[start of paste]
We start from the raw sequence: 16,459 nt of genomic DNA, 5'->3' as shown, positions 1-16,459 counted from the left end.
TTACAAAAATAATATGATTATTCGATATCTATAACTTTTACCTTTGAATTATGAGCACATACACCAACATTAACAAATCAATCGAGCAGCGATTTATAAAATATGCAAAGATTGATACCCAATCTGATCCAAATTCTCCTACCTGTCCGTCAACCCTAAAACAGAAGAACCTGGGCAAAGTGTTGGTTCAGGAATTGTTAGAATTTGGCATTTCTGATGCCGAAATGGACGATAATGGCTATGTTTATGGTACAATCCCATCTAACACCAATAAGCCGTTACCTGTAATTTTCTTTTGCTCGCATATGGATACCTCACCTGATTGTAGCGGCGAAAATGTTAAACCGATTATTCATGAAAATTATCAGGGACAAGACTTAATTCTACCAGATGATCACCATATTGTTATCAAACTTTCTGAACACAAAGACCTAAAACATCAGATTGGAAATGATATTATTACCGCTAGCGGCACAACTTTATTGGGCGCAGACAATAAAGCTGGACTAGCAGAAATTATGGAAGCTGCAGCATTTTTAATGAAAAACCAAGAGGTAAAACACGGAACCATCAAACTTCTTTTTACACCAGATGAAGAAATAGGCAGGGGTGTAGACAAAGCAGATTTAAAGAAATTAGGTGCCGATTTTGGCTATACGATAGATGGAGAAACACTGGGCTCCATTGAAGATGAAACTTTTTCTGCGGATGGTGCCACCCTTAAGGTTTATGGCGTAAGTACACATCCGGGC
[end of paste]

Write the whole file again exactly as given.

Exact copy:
We start from the raw sequence: 16,459 nt of genomic DNA, 5'->3' as shown, positions 1-16,459 counted from the left end.
TTACAAAAATAATATGATTATTCGATATCTATAACTTTTACCTTTGAATTATGAGCACATACACCAACATTAACAAATCAATCGAGCAGCGATTTATAAAATATGCAAAGATTGATACCCAATCTGATCCAAATTCTCCTACCTGTCCGTCAACCCTAAAACAGAAGAACCTGGGCAAAGTGTTGGTTCAGGAATTGTTAGAATTTGGCATTTCTGATGCCGAAATGGACGATAATGGCTATGTTTATGGTACAATCCCATCTAACACCAATAAGCCGTTACCTGTAATTTTCTTTTGCTCGCATATGGATACCTCACCTGATTGTAGCGGCGAAAATGTTAAACCGATTATTCATGAAAATTATCAGGGACAAGACTTAATTCTACCAGATGATCACCATATTGTTATCAAACTTTCTGAACACAAAGACCTAAAACATCAGATTGGAAATGATATTATTACCGCTAGCGGCACAACTTTATTGGGCGCAGACAATAAAGCTGGACTAGCAGAAATTATGGAAGCTGCAGCATTTTTAATGAAAAACCAAGAGGTAAAACACGGAACCATCAAACTTCTTTTTACACCAGATGAAGAAATAGGCAGGGGTGTAGACAAAGCAGATTTAAAGAAATTAGGTGCCGATTTTGGCTATACGATAGATGGAGAAACACTGGGCTCCATTGAAGATGAAACTTTTTCTGCGGATGGTGCCACCCTTAAGGTTTATGGCGTAAGTACACATCCGGGC